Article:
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What Are You Listening To?


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Recorded at Sun Studios in late 1987, with the Memphis Horns, U2's tribute to Billie Holiday.

Not sure why Bono has a guitar, unless he just liked wearing it while he sang. Maybe to be like Elvis. Doesn't seem to be audible.

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12 hours ago, LuckyDan said:

Recorded at Sun Studios in late 1987, with the Memphis Horns, U2's tribute to Billie Holiday.

Not sure why Bono has a guitar, unless he just liked wearing it while he sang. Maybe to be like Elvis. Doesn't seem to be audible.

It can help with ones timing as a singer to play rhythm guitar.    But that is just for me;   My guess is that Bono wants to be like Elvis (ha ha).

   

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4 minutes ago, jamesjazzguitar said:

It can help with ones timing as a singer to play rhythm guitar.    But that is just for me;   My guess is that Bono wants to be like Elvis (ha ha).

   

I find it quite difficult to play and sing usually but the rhythm is so square here, yes it might be helpful to keep time with a guitar. Plus it looks dam cool for the movie. He's a hell of a foot stomper, too. 

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16 hours ago, Natalie Webb said:

Recently I've been listening to quite a bit of Perry Como and Nat King Cole. Also Ray Charles "Ain't That Love", Sam Cooke "Movin' and Groovin'", and some Louis Prima "Pennies From Heaven". You can tell I have been missing Lindy Hop dances quite a bit since Covid began! >.<

I have CDs of all of them.  The  one I like best is LOUIS PRIMA - "Old Black Magic"...

 

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4 minutes ago, Allhallowsday said:

I have CDs of all of them.  The  one I like best is LOUIS PRIMA - "Old Black Magic"...

 

Oh, I do love Louis Prima! Pennies from heaven and Just a gigalo are two of my favorites, and I had all but forgotten that he sang this version of That Old Black Magic! What a great rendition! I have to say, this song always reminds me of Jerry Lewis in The Nutty Professor singing that song as Buddy Love

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VenusandMarsalbumcover.jpg 

Venus And Mars by Wings -Jun 1975

Paul and Linda McCartney and Denny Laine welcome two new members to the group-Jimmy McCulloch on guitar and Joe English on drums. The first song is the haunting title track which segues into a great rocker "Rock Show". "Love In Song" is one of Paul's most beautiful melodies in a long time. "You Gave Me The Answer" is a good Cole Porter type song, one of my favorites on the record, Paul sings it in kind of a Fred Astaire voice. "Magneto And Titanium Man" is an entertaining tribute to comic book superheroes. "Letting Go" is great ending to Side 1 with some very good guitar playing and terrific horn arrangement. Side 2 is not as good as the first. A reprise of "Venus And Mars" is one of the better ones with some outer worldly lyrics and sounds. Paul gives Laine a chance on lead vocals on one of his lesser songs "Spirits Of Ancient Egypt". McCulloch sings his own composition "Medicine Jar" about a pill popping junkie. It's a pretty good song but seems out of place on this fanciful and mostly light hearted record. "Call Me Back Again" seems like a throwaway, it's long and repetitive. The best song is "Listen To What The Man Said" a catchy #1 pop hit, it has a sax solo from Tom Scott. The last song is "Treat Her Gently-Lonely Old People" which is a bit dull not as tuneful as some of the other songs on here.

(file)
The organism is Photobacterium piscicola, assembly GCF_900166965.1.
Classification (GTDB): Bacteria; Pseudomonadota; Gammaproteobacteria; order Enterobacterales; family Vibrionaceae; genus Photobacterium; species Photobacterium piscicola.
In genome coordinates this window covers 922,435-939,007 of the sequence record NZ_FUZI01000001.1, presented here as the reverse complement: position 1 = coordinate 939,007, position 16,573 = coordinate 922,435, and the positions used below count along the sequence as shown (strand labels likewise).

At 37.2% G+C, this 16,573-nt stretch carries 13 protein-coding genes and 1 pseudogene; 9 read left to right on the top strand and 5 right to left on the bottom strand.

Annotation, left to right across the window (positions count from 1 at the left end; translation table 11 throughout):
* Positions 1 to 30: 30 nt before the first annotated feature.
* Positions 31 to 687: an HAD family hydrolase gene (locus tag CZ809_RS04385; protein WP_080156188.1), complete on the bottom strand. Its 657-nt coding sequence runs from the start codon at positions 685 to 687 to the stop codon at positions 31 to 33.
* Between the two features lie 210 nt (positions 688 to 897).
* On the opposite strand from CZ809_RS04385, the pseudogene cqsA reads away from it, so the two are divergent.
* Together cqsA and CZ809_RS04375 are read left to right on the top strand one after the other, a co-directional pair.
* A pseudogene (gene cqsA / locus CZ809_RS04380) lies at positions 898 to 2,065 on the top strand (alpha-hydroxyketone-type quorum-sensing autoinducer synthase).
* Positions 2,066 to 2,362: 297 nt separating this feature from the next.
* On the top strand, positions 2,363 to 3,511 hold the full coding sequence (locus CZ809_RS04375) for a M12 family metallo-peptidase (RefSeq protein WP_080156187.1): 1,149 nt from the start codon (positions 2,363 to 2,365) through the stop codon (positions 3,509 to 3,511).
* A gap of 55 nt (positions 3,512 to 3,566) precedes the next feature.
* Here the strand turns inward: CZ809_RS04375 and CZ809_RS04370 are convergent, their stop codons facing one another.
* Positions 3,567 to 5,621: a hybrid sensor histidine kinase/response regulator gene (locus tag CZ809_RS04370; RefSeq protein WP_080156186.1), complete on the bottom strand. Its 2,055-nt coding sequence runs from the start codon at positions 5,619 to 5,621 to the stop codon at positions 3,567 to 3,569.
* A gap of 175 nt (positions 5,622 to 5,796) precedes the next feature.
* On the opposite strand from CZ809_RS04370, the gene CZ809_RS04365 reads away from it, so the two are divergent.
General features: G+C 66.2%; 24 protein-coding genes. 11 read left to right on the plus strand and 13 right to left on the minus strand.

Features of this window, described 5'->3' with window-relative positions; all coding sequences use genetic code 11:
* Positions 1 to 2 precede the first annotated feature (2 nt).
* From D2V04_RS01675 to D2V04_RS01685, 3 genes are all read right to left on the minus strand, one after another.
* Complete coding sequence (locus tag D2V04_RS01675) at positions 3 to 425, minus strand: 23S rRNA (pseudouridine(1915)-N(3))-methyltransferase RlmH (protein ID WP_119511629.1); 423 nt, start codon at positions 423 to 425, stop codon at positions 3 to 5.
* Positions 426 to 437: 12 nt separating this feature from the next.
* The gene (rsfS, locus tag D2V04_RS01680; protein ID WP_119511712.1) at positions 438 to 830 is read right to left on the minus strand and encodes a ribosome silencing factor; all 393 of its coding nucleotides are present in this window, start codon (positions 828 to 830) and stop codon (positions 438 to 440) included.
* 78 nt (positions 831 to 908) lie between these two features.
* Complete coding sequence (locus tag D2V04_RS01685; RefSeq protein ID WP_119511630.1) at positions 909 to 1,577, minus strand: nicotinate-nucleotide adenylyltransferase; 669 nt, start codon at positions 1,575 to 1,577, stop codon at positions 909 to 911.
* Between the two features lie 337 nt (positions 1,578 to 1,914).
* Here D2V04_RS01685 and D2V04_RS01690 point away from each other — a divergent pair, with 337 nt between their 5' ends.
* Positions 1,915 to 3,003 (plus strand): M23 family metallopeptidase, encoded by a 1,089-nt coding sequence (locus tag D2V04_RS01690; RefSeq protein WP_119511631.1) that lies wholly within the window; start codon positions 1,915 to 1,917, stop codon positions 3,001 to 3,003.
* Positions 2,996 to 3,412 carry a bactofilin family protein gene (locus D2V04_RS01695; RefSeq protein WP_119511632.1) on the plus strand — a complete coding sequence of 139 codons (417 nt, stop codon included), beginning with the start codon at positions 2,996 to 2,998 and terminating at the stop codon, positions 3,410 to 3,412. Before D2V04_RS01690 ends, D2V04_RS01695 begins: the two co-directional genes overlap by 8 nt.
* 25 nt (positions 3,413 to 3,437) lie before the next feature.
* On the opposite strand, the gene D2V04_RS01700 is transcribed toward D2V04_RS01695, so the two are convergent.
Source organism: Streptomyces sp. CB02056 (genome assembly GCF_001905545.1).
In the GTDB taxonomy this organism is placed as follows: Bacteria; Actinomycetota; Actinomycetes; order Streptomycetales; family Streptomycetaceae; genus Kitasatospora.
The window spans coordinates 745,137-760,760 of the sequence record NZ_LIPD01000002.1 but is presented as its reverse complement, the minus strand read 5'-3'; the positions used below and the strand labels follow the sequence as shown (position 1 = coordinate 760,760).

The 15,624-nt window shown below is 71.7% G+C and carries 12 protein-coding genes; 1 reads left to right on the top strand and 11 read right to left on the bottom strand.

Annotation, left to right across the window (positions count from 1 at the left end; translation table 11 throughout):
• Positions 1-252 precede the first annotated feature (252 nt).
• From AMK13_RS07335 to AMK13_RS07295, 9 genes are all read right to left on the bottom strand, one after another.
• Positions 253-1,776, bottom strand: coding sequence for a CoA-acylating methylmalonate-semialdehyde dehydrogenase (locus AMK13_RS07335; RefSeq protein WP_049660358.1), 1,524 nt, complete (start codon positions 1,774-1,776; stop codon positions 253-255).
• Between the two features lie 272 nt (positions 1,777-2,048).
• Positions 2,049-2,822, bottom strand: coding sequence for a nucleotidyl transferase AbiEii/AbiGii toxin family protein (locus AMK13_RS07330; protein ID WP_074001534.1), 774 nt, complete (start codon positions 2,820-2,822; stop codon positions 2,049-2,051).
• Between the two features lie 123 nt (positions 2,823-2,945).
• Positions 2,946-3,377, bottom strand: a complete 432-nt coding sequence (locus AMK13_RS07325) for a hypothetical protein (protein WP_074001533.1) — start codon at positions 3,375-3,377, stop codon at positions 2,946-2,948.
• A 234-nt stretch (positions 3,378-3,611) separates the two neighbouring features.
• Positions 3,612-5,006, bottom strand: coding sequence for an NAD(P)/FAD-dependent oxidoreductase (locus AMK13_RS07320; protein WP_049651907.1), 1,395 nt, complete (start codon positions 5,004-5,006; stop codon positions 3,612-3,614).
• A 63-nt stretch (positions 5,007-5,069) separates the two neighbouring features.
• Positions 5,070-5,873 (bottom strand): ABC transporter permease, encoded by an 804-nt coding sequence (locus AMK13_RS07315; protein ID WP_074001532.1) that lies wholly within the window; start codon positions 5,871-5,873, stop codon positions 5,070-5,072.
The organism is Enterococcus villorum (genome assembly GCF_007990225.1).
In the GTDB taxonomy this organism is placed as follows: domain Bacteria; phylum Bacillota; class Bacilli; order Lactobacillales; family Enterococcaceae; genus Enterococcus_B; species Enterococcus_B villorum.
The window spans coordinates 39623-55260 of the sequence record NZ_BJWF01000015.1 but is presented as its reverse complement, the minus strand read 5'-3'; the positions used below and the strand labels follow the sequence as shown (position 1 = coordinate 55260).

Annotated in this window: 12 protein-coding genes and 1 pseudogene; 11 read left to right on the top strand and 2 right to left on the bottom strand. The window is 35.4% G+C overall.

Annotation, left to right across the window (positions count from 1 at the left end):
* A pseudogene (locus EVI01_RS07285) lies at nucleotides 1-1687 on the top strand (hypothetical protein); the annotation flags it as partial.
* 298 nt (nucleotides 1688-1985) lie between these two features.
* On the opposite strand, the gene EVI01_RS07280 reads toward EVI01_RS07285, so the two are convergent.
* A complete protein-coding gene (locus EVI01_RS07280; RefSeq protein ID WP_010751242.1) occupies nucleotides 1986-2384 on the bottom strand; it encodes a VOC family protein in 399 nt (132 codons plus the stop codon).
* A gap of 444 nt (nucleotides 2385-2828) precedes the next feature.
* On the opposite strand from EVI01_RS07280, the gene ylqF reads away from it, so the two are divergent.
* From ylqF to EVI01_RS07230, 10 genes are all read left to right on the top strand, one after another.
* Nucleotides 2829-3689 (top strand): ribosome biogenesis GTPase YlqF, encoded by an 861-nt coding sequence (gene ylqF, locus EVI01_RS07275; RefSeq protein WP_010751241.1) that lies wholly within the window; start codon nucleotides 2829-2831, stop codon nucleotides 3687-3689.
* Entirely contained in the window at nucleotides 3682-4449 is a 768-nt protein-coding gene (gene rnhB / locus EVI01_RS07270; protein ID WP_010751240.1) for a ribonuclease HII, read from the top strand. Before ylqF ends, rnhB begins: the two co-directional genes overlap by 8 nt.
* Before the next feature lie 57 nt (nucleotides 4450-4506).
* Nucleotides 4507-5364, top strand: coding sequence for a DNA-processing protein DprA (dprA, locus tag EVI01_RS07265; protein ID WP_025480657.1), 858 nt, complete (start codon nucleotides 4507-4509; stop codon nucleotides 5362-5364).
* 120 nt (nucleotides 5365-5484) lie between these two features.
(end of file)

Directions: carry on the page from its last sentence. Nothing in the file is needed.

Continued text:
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1 hour ago, Det Jim McLeod said:

The last song is "Treat Her Gently-Lonely Old People" which is a bit dull not as tuneful as some of the other songs on here. 

And that absurd sticky treacle is the reason I do not have a copy of this album, which I overall like very much.  That "Treat 'er Gently" crap works my nerves. 

1 hour ago, Det Jim McLeod said:

McCulloch sings his own composition "Medicine Jar" about a pill popping junkie.

JIMMY's song "Wino Junko" on the next album is  like "Medicine Jar" - weirdly prescient. 

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I have an anniversary edition that contains a few extra numbers, "Pure and Easy" being one. I can see why they might have thought it doesn't quite fit the set, but I'm very happy I have it.

One thing that always strikes me about Pete is his gift for getting maximum musical value from the simplest guitar elements. You can have limited guitar experience and still play much of his repertoire. 

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9 minutes ago, LuckyDan said:

I have an anniversary edition that contains a few extra numbers, "Pure and Easy" being one. I can see why they might have thought it doesn't quite fit the set, but I'm very happy I have it

That's what I was listening to and the "bonus" selections were wisely left off of that perfect record. 

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19 minutes ago, Allhallowsday said:

That's what I was listening to and the "bonus" selections were wisely left off of that perfect record. 

Put it on the platter, let it play. Turn it over and do it again. Not many records you can do that with. No needle-dropping necessary.

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41 minutes ago, LuckyDan said:

Put it on the platter, let it play. Turn it over and do it again. Not many records you can do that with. No needle-dropping necessary.

I was never a big WHO fan, though I had 3 or 4 on vinyl, the only one I had to own on CD was Who's Next.  There aren't too many that had a record like that for me that holds up forever.